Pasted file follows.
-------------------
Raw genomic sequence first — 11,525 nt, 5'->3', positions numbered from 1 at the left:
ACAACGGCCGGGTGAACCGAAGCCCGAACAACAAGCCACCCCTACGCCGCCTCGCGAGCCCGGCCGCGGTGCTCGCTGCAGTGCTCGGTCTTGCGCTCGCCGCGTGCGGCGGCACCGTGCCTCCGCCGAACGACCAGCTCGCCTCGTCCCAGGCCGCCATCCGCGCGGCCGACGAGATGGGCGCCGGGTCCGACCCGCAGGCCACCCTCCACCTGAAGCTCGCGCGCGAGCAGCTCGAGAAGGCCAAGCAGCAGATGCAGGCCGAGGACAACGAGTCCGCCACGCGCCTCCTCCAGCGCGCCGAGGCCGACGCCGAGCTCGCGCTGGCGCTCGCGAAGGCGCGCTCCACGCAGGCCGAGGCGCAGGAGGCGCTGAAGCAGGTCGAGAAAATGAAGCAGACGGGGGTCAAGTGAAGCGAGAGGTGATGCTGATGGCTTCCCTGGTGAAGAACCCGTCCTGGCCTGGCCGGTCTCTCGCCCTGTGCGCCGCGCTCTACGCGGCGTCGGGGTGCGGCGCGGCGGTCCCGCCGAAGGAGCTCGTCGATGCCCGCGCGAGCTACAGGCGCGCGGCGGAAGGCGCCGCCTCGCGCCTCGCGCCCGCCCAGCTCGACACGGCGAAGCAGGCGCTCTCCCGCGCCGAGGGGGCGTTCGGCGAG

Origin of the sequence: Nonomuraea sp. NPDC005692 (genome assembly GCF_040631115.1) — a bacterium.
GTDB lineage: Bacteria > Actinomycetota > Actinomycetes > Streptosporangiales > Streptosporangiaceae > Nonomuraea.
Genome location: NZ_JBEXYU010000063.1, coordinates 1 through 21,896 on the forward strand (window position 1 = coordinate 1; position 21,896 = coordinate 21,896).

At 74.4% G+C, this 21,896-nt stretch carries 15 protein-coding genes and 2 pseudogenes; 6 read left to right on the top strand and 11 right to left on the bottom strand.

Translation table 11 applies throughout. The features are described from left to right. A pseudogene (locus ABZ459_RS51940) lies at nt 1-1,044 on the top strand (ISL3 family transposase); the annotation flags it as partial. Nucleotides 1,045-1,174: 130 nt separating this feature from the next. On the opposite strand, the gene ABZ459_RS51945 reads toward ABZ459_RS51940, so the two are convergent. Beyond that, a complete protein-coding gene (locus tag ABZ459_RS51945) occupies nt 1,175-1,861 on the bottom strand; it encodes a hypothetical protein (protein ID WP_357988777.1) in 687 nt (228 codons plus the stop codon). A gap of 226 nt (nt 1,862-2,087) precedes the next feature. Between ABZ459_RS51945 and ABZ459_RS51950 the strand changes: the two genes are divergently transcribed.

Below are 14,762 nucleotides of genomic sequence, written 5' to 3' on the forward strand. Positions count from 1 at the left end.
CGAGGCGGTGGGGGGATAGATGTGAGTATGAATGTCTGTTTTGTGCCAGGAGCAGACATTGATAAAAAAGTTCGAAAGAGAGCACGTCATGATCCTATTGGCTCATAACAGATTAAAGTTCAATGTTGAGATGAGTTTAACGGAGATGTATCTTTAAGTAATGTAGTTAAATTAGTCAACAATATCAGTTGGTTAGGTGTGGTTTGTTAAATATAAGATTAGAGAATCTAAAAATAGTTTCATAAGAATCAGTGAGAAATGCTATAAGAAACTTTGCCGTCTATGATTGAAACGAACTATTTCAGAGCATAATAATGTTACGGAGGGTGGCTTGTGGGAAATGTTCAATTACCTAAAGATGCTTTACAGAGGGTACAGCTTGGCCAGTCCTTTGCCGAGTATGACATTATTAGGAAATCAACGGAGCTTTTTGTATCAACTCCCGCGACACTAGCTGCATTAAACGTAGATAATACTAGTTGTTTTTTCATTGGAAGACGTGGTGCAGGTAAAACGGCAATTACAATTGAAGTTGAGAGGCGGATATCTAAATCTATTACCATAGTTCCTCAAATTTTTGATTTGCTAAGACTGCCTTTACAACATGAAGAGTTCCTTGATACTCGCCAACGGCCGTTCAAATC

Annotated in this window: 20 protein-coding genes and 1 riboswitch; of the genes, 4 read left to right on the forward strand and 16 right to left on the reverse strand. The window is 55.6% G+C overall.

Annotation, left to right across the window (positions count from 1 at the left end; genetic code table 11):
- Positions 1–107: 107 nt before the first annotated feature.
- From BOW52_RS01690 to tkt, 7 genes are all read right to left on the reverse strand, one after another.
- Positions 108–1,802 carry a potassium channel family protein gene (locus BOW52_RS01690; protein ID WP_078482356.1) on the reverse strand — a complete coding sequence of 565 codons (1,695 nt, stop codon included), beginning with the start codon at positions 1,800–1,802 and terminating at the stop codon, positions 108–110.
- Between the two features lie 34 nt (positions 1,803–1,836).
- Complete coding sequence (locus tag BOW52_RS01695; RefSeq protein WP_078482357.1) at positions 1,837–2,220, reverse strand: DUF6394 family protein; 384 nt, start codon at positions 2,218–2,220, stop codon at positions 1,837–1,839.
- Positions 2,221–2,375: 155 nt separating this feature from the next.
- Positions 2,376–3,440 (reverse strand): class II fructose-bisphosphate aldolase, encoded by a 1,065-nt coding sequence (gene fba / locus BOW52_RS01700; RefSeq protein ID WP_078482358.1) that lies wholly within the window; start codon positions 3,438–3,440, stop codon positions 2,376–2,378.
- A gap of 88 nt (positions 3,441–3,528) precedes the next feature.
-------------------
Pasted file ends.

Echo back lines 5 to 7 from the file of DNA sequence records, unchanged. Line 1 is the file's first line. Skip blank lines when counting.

Genome location: NZ_JBEXYU010000063.1, coordinates 1 through 21,896 on the forward strand (window position 1 = coordinate 1; position 21,896 = coordinate 21,896).

At 74.4% G+C, this 21,896-nt stretch carries 15 protein-coding genes and 2 pseudogenes; 6 read left to right on the top strand and 11 right to left on the bottom strand.

Translation table 11 applies throughout. The features are described from left to right. A pseudogene (locus ABZ459_RS51940) lies at nt 1-1,044 on the top strand (ISL3 family transposase); the annotation flags it as partial. Nucleotides 1,045-1,174: 130 nt separating this feature from the next. On the opposite strand, the gene ABZ459_RS51945 reads toward ABZ459_RS51940, so the two are convergent. Beyond that, a complete protein-coding gene (locus tag ABZ459_RS51945) occupies nt 1,175-1,861 on the bottom strand; it encodes a hypothetical protein (protein ID WP_357988777.1) in 687 nt (228 codons plus the stop codon). A gap of 226 nt (nt 1,862-2,087) precedes the next feature. Between ABZ459_RS51945 and ABZ459_RS51950 the strand changes: the two genes are divergently transcribed.